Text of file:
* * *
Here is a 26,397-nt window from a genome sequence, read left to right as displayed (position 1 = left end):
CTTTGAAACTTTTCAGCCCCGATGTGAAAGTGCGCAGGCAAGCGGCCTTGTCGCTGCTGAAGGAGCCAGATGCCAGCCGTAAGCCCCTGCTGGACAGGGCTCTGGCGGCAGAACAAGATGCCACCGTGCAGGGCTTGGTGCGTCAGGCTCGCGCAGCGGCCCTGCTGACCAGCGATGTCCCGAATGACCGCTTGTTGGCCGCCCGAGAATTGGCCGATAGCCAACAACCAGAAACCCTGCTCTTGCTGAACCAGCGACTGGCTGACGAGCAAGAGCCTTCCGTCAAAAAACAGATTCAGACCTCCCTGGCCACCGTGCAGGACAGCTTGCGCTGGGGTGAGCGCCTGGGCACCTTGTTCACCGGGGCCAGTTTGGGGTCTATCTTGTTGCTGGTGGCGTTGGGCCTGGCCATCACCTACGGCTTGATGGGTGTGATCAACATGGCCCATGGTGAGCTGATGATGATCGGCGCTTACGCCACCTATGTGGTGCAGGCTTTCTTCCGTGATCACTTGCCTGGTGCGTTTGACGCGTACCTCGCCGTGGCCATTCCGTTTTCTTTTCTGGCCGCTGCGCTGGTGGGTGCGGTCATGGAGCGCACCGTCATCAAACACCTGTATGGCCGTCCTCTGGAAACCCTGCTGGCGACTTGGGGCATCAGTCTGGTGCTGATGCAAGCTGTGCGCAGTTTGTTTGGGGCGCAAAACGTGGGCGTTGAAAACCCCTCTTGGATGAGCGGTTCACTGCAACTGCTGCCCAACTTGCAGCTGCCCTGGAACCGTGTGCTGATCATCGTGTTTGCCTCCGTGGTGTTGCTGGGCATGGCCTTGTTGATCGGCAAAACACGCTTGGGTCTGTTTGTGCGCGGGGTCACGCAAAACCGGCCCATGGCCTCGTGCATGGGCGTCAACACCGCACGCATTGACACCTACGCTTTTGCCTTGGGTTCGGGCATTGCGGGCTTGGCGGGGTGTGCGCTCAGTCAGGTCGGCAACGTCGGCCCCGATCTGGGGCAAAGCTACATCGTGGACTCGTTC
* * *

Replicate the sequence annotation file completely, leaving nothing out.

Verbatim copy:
Here is a 26,397-nt window from a genome sequence, read left to right as displayed (position 1 = left end):
CTTTGAAACTTTTCAGCCCCGATGTGAAAGTGCGCAGGCAAGCGGCCTTGTCGCTGCTGAAGGAGCCAGATGCCAGCCGTAAGCCCCTGCTGGACAGGGCTCTGGCGGCAGAACAAGATGCCACCGTGCAGGGCTTGGTGCGTCAGGCTCGCGCAGCGGCCCTGCTGACCAGCGATGTCCCGAATGACCGCTTGTTGGCCGCCCGAGAATTGGCCGATAGCCAACAACCAGAAACCCTGCTCTTGCTGAACCAGCGACTGGCTGACGAGCAAGAGCCTTCCGTCAAAAAACAGATTCAGACCTCCCTGGCCACCGTGCAGGACAGCTTGCGCTGGGGTGAGCGCCTGGGCACCTTGTTCACCGGGGCCAGTTTGGGGTCTATCTTGTTGCTGGTGGCGTTGGGCCTGGCCATCACCTACGGCTTGATGGGTGTGATCAACATGGCCCATGGTGAGCTGATGATGATCGGCGCTTACGCCACCTATGTGGTGCAGGCTTTCTTCCGTGATCACTTGCCTGGTGCGTTTGACGCGTACCTCGCCGTGGCCATTCCGTTTTCTTTTCTGGCCGCTGCGCTGGTGGGTGCGGTCATGGAGCGCACCGTCATCAAACACCTGTATGGCCGTCCTCTGGAAACCCTGCTGGCGACTTGGGGCATCAGTCTGGTGCTGATGCAAGCTGTGCGCAGTTTGTTTGGGGCGCAAAACGTGGGCGTTGAAAACCCCTCTTGGATGAGCGGTTCACTGCAACTGCTGCCCAACTTGCAGCTGCCCTGGAACCGTGTGCTGATCATCGTGTTTGCCTCCGTGGTGTTGCTGGGCATGGCCTTGTTGATCGGCAAAACACGCTTGGGTCTGTTTGTGCGCGGGGTCACGCAAAACCGGCCCATGGCCTCGTGCATGGGCGTCAACACCGCACGCATTGACACCTACGCTTTTGCCTTGGGTTCGGGCATTGCGGGCTTGGCGGGGTGTGCGCTCAGTCAGGTCGGCAACGTCGGCCCCGATCTGGGGCAAAGCTACATCGTGGACTCGTTC